interconnecting PubMed19 with some major State 2 platforms. As platforms for State 2 data aggregations multiply, there is also going to be a growing need for discovery tools, training, and outreach related to these resources.
Standards and best practices for description of biomedical data objects rely not only on the use of identifiers as previously discussed but also on tools such as managed vocabularies and ontologies (i.e., knowledge structures). Many of these are highly specific to particular biomedical applications, and they often need regular maintenance to reflect new scientific developments. For example, NLM designed and maintains the MeSH thesaurus,20 which serves to index the data in multiple NLM databases, including PubMed. NLM also provides a resource, through its Unified Medical Language System (UMLS),21 that interlinks more than 200 terminologies in the biomedical domain. Some example terminologies include MeSH for the literature, SNOMED International22 for clinical applications, and The Gene Ontology Resource23 for genetic data.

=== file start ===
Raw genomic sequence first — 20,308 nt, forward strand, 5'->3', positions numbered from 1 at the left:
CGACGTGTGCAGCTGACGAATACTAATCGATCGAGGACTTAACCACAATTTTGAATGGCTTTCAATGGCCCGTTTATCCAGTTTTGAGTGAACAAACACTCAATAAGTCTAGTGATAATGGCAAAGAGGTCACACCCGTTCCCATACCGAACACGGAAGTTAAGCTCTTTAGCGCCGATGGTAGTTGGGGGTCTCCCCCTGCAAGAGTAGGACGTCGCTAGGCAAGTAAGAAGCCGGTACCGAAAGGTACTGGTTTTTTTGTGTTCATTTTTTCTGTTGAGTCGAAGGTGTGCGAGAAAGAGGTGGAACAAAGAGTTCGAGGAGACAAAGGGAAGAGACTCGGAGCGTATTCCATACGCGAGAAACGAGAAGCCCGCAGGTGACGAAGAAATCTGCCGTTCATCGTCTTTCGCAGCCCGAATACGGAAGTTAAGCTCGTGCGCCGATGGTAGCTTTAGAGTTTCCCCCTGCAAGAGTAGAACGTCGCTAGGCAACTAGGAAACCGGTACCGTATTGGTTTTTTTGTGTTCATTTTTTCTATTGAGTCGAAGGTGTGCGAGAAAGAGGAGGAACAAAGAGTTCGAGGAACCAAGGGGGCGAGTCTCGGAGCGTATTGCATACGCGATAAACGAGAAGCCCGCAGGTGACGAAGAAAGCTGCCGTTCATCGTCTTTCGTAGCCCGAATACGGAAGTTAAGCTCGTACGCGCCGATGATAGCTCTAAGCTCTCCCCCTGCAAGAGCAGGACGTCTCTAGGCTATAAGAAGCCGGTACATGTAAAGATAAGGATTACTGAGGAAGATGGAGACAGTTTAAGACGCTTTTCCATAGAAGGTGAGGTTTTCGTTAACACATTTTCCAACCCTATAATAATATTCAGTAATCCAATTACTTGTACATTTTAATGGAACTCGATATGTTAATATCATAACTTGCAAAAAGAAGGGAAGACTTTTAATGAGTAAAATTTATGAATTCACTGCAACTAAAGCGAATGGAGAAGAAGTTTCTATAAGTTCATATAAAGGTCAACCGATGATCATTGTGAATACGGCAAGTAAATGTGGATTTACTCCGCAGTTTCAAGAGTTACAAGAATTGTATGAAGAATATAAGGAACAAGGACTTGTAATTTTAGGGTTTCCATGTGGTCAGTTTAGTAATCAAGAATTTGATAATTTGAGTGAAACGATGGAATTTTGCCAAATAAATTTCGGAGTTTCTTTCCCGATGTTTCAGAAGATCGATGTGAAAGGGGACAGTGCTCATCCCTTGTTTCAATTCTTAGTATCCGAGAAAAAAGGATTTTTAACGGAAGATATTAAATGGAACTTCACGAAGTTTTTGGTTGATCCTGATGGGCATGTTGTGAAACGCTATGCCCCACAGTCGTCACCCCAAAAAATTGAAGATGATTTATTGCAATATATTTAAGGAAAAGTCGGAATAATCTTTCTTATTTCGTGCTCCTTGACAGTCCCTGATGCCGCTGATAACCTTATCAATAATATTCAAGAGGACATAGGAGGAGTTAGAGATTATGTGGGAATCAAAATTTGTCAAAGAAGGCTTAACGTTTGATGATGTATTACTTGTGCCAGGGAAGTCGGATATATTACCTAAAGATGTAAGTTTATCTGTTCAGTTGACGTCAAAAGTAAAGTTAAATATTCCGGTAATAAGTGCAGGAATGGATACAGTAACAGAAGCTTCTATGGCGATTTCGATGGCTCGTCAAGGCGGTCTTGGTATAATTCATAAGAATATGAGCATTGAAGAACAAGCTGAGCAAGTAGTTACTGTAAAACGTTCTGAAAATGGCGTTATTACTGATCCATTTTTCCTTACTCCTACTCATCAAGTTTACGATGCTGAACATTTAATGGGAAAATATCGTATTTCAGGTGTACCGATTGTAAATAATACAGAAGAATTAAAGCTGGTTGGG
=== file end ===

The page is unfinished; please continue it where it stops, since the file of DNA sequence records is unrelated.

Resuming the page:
Cock, P.J.A., C.J. Fields, N. Goto, M.L. Heuer, and P.M. Rice. 2010. The Sanger FASTQ file format for sequences with quality scores, and the Solexa/Illumina FASTQ variants. Nucleic Acids Research 38(6):1767-1771.
DataCite. 2018. DataCite Annual Review. https://datacite.org/documents/datacite_annual_review_2018_final.pdf.
Lantz, M. 2018. Why the Future of Data Storage is (Still) Magnetic Tape. IEEE Spectrum. https://spectrum.ieee.org/computing/hardware/why-the-future-of-data-storage-is-still-magnetic-tape.
Ross, R., V. Pillitteri, K. Dempsey, M. Riddle, and G. Guissanie. 2020. Protecting Controlled Unclassified Information in Nonfederal Systems and Organizations. NIST Special Publication 800-171.
Rübel, O., A. Tritt, B. Dichter, T. Braun, N. Cain, N. Clack, T.J. Davidson, et al. 2019. NWB:N 2.0: An Accessible Data Standard for Neurophysiology. BioRxiv: The Preprint Server for Biology. Cold Spring Harbor Laboratory.
Teeters, J.L., K. Godfrey, R. Young, C. Dang, C. Friedsam, B. Wark, H. Asar, et al. 2015. Neurodata without borders: Creating a common data format for neurophysiology. Neuroview 88(4):629-634.